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Stories to Watch: Industrial Policy
Government misallocation of resources
Part of my personal mission is to try to stay out of daily online conflicts and instead contribute something to long-term understanding. There are plenty of ongoing stories to which I think I can contribute some perspective. One is the long-term fiscal position of the U.S. government. Another is the potential for the political divide in this country to escalate, with both sides taking to the streets. Yet another is how things will play out with what we are calling artificial intelligence (large language models).
The story I want to introduce here is the potential for industrial policy to misallocate resources. The attempt by government to use powerful carrots and sticks to increase domestic factory capacity and to move toward renewal energy sources could work out very well. You can read Noah Smith for the enthusiastic case.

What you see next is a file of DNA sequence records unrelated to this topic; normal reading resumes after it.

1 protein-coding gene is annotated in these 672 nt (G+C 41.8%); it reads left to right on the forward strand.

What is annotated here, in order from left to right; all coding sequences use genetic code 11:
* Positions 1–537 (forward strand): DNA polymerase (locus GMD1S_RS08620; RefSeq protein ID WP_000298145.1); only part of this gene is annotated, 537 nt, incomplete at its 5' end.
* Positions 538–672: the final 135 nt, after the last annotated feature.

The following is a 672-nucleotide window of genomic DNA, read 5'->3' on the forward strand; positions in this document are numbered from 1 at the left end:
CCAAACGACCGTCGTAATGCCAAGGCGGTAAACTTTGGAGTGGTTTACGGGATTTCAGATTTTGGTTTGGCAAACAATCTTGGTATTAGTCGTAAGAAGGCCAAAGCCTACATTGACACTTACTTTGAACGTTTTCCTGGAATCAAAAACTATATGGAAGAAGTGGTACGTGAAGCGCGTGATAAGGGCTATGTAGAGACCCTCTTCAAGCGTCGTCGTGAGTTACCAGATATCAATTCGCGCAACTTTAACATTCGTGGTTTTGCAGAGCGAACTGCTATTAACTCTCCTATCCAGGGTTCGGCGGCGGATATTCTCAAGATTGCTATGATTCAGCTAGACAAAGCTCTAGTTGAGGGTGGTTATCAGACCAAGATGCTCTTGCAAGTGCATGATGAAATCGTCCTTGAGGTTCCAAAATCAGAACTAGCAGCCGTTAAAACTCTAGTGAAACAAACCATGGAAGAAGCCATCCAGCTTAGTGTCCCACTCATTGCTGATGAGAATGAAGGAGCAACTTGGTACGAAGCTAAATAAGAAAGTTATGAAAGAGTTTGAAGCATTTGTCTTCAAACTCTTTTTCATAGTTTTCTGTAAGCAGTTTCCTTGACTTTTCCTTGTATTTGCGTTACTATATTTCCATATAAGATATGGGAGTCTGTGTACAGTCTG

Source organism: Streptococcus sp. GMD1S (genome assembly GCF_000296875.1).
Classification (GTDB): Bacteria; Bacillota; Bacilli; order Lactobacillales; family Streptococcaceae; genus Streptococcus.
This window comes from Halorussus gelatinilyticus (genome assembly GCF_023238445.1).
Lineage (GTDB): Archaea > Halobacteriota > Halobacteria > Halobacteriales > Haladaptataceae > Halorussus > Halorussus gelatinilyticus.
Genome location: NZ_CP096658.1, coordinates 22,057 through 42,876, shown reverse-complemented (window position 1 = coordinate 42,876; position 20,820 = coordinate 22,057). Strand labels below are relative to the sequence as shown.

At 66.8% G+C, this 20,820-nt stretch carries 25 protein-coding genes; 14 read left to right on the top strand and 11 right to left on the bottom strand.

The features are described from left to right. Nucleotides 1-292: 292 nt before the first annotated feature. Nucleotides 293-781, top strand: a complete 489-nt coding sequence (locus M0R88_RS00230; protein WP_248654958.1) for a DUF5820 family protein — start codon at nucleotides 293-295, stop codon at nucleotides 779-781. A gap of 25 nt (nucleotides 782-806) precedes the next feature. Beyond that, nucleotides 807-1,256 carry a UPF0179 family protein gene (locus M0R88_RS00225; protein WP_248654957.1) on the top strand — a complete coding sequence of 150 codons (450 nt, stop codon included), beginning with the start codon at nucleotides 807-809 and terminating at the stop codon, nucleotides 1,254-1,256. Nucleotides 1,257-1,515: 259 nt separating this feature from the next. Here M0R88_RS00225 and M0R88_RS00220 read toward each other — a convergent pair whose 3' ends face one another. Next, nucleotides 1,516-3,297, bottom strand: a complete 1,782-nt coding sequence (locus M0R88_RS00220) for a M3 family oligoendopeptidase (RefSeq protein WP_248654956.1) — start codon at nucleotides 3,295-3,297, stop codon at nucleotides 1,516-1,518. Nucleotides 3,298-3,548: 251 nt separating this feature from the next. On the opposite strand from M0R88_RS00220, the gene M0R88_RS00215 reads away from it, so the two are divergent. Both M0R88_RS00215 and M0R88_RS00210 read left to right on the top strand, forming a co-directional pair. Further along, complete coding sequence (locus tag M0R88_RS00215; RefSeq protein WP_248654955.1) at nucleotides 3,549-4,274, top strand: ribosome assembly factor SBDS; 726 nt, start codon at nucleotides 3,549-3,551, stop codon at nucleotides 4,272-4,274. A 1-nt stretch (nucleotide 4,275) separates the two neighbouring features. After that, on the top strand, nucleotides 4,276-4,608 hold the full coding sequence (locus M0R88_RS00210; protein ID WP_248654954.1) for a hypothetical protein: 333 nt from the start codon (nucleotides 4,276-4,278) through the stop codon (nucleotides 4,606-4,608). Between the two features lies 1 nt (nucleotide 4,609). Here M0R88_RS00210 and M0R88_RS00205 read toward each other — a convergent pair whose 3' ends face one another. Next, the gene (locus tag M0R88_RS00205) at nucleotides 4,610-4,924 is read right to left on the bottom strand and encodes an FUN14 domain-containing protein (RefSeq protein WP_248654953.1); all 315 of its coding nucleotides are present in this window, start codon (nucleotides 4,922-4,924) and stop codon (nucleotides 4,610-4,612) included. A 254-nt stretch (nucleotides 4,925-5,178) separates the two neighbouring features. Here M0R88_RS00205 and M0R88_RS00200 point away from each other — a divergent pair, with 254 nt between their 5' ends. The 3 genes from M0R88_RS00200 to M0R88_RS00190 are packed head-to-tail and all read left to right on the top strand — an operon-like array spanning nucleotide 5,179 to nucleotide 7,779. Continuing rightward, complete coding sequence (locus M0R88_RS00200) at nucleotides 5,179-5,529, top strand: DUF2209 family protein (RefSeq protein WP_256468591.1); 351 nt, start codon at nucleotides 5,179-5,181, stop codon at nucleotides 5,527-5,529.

I think it is going to be a disaster. From my perspective, which is that of a free-market economist, everything about the CHIPs act, the Inflation Reduction Act, and their ilk, sets off alarm bells.
Of course, the private sector is capable of misallocating talent. Consider the crypto boom. One observer writes,
There was real optimism that killer consumer or industrial use cases would be discovered that leveraged the decentralized nature of crypto currencies and this would lead to new economic models and usher in a new era of peace and prosperity. I never got the crypto use case, but the thing that made me think I might be wrong was the passion of the people leading it to create something new and useful.
This doesn’t excuse any wrong doing by anyone in the industry, but I don’t think that most of the people that got into the industry intended for it to be as scam ridden as it has become. I think it turned out that the speculative nature of crypto projects has outweighed the usefulness of decentralization for end users, leading to Ponzi-esque business models.